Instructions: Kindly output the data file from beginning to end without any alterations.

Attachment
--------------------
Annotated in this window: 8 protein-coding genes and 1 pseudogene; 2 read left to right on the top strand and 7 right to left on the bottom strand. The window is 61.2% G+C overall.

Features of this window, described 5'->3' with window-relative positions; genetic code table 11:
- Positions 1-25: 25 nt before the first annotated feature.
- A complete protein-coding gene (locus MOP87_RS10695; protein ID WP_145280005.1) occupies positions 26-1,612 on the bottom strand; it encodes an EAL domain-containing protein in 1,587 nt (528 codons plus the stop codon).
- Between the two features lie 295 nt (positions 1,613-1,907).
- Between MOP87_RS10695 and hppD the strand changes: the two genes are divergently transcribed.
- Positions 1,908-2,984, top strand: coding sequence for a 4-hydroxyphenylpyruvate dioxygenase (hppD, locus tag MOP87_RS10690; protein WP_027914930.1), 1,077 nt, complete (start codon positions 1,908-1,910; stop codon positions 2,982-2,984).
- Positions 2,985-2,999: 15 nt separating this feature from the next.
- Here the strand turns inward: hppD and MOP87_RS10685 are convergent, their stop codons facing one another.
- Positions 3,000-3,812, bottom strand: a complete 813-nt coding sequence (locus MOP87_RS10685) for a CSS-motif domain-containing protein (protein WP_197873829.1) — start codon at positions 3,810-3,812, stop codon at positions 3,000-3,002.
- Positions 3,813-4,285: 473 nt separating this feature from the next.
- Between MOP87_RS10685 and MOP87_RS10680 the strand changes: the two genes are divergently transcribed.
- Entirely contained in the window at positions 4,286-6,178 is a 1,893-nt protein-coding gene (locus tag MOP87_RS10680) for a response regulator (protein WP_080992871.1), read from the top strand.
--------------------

Annotated in this window: 8 protein-coding genes and 1 pseudogene; 2 read left to right on the top strand and 7 right to left on the bottom strand. The window is 61.2% G+C overall.

Features of this window, described 5'->3' with window-relative positions; genetic code table 11:
- Positions 1-25: 25 nt before the first annotated feature.
- A complete protein-coding gene (locus MOP87_RS10695; protein ID WP_145280005.1) occupies positions 26-1,612 on the bottom strand; it encodes an EAL domain-containing protein in 1,587 nt (528 codons plus the stop codon).
- Between the two features lie 295 nt (positions 1,613-1,907).
- Between MOP87_RS10695 and hppD the strand changes: the two genes are divergently transcribed.
- Positions 1,908-2,984, top strand: coding sequence for a 4-hydroxyphenylpyruvate dioxygenase (hppD, locus tag MOP87_RS10690; protein WP_027914930.1), 1,077 nt, complete (start codon positions 1,908-1,910; stop codon positions 2,982-2,984).
- Positions 2,985-2,999: 15 nt separating this feature from the next.
- Here the strand turns inward: hppD and MOP87_RS10685 are convergent, their stop codons facing one another.
- Positions 3,000-3,812, bottom strand: a complete 813-nt coding sequence (locus MOP87_RS10685) for a CSS-motif domain-containing protein (protein WP_197873829.1) — start codon at positions 3,810-3,812, stop codon at positions 3,000-3,002.
- Positions 3,813-4,285: 473 nt separating this feature from the next.
- Between MOP87_RS10685 and MOP87_RS10680 the strand changes: the two genes are divergently transcribed.
- Entirely contained in the window at positions 4,286-6,178 is a 1,893-nt protein-coding gene (locus tag MOP87_RS10680) for a response regulator (protein WP_080992871.1), read from the top strand.